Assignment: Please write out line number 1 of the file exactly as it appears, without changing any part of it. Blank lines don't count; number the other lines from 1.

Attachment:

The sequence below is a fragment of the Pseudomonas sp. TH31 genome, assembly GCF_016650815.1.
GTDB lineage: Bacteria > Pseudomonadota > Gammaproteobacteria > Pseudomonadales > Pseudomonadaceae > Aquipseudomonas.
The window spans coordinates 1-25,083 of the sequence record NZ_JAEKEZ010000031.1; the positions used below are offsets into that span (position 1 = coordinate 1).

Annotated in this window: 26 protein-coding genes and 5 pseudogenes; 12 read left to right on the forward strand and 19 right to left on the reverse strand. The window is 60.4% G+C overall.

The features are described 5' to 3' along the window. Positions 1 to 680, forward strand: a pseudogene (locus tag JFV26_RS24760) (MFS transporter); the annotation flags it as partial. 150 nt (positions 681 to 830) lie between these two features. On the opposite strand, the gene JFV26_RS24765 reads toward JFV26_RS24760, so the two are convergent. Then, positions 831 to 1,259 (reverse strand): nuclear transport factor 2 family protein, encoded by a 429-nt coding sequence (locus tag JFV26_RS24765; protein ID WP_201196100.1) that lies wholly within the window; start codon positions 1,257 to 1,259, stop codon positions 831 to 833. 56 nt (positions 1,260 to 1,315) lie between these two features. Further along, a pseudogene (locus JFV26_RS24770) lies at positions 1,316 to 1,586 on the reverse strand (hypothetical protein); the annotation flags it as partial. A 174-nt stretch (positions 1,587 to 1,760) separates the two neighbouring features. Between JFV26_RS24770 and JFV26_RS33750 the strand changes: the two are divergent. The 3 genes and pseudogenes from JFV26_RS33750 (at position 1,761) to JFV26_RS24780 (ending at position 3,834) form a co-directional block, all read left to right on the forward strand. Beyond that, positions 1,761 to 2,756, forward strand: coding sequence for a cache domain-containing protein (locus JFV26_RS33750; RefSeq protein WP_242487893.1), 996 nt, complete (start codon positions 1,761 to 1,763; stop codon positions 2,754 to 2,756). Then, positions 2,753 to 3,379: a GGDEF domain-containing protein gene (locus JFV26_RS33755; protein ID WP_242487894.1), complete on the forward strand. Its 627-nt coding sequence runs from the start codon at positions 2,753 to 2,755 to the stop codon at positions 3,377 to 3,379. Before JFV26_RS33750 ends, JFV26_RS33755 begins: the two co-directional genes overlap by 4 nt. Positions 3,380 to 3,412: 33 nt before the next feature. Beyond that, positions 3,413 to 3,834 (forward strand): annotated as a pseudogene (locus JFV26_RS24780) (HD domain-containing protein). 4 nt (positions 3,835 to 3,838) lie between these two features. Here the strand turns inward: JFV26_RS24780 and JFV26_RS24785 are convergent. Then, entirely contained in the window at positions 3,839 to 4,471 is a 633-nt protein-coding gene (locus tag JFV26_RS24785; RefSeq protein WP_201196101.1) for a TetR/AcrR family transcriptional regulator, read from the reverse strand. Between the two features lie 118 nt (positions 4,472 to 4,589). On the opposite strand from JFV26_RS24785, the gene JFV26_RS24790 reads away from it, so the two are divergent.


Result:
The sequence below is a fragment of the Pseudomonas sp. TH31 genome, assembly GCF_016650815.1.